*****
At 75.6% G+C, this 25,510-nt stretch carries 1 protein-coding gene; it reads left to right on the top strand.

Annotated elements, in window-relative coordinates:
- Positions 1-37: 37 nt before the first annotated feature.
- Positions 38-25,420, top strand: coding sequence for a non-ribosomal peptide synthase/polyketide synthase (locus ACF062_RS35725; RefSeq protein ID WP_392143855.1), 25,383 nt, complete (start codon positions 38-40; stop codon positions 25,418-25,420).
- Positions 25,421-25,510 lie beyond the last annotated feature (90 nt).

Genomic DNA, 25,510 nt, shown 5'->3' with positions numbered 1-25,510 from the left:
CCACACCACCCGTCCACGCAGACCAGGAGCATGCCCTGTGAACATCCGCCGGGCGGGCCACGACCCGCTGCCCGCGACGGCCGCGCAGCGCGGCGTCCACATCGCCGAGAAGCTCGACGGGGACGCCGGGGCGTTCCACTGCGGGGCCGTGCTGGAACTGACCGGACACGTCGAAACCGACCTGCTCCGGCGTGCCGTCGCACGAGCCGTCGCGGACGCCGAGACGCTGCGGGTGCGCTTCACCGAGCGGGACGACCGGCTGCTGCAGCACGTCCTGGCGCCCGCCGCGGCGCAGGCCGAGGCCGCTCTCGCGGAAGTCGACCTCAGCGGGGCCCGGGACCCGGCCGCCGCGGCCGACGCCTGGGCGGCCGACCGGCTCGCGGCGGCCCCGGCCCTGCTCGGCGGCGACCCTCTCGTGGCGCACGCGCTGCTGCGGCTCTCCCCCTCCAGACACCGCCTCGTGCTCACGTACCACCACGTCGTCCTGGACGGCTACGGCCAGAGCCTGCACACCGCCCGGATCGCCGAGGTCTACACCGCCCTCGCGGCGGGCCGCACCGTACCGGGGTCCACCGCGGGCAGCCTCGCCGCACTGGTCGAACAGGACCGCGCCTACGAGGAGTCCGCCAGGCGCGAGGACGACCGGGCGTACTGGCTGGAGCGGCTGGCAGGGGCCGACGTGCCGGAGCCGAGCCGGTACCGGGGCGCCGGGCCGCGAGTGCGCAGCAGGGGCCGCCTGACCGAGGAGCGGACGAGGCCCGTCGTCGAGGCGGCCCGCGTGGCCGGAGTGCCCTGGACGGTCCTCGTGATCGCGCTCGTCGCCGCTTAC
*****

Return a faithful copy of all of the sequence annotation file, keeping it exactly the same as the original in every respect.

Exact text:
At 75.6% G+C, this 25,510-nt stretch carries 1 protein-coding gene; it reads left to right on the top strand.

Annotated elements, in window-relative coordinates:
- Positions 1-37: 37 nt before the first annotated feature.
- Positions 38-25,420, top strand: coding sequence for a non-ribosomal peptide synthase/polyketide synthase (locus ACF062_RS35725; RefSeq protein ID WP_392143855.1), 25,383 nt, complete (start codon positions 38-40; stop codon positions 25,418-25,420).
- Positions 25,421-25,510 lie beyond the last annotated feature (90 nt).

Genomic DNA, 25,510 nt, shown 5'->3' with positions numbered 1-25,510 from the left:
CCACACCACCCGTCCACGCAGACCAGGAGCATGCCCTGTGAACATCCGCCGGGCGGGCCACGACCCGCTGCCCGCGACGGCCGCGCAGCGCGGCGTCCACATCGCCGAGAAGCTCGACGGGGACGCCGGGGCGTTCCACTGCGGGGCCGTGCTGGAACTGACCGGACACGTCGAAACCGACCTGCTCCGGCGTGCCGTCGCACGAGCCGTCGCGGACGCCGAGACGCTGCGGGTGCGCTTCACCGAGCGGGACGACCGGCTGCTGCAGCACGTCCTGGCGCCCGCCGCGGCGCAGGCCGAGGCCGCTCTCGCGGAAGTCGACCTCAGCGGGGCCCGGGACCCGGCCGCCGCGGCCGACGCCTGGGCGGCCGACCGGCTCGCGGCGGCCCCGGCCCTGCTCGGCGGCGACCCTCTCGTGGCGCACGCGCTGCTGCGGCTCTCCCCCTCCAGACACCGCCTCGTGCTCACGTACCACCACGTCGTCCTGGACGGCTACGGCCAGAGCCTGCACACCGCCCGGATCGCCGAGGTCTACACCGCCCTCGCGGCGGGCCGCACCGTACCGGGGTCCACCGCGGGCAGCCTCGCCGCACTGGTCGAACAGGACCGCGCCTACGAGGAGTCCGCCAGGCGCGAGGACGACCGGGCGTACTGGCTGGAGCGGCTGGCAGGGGCCGACGTGCCGGAGCCGAGCCGGTACCGGGGCGCCGGGCCGCGAGTGCGCAGCAGGGGCCGCCTGACCGAGGAGCGGACGAGGCCCGTCGTCGAGGCGGCCCGCGTGGCCGGAGTGCCCTGGACGGTCCTCGTGATCGCGCTCGTCGCCGCTTAC